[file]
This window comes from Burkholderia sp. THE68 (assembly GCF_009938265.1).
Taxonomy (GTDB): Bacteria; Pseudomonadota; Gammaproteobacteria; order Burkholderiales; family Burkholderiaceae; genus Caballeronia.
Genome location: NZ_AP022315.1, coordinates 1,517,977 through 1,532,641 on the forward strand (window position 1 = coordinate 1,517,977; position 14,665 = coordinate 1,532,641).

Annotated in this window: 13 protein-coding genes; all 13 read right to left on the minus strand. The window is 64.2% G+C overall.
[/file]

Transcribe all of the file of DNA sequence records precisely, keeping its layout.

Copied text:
This window comes from Burkholderia sp. THE68 (assembly GCF_009938265.1).
Taxonomy (GTDB): Bacteria; Pseudomonadota; Gammaproteobacteria; order Burkholderiales; family Burkholderiaceae; genus Caballeronia.
Genome location: NZ_AP022315.1, coordinates 1,517,977 through 1,532,641 on the forward strand (window position 1 = coordinate 1,517,977; position 14,665 = coordinate 1,532,641).

Annotated in this window: 13 protein-coding genes; all 13 read right to left on the minus strand. The window is 64.2% G+C overall.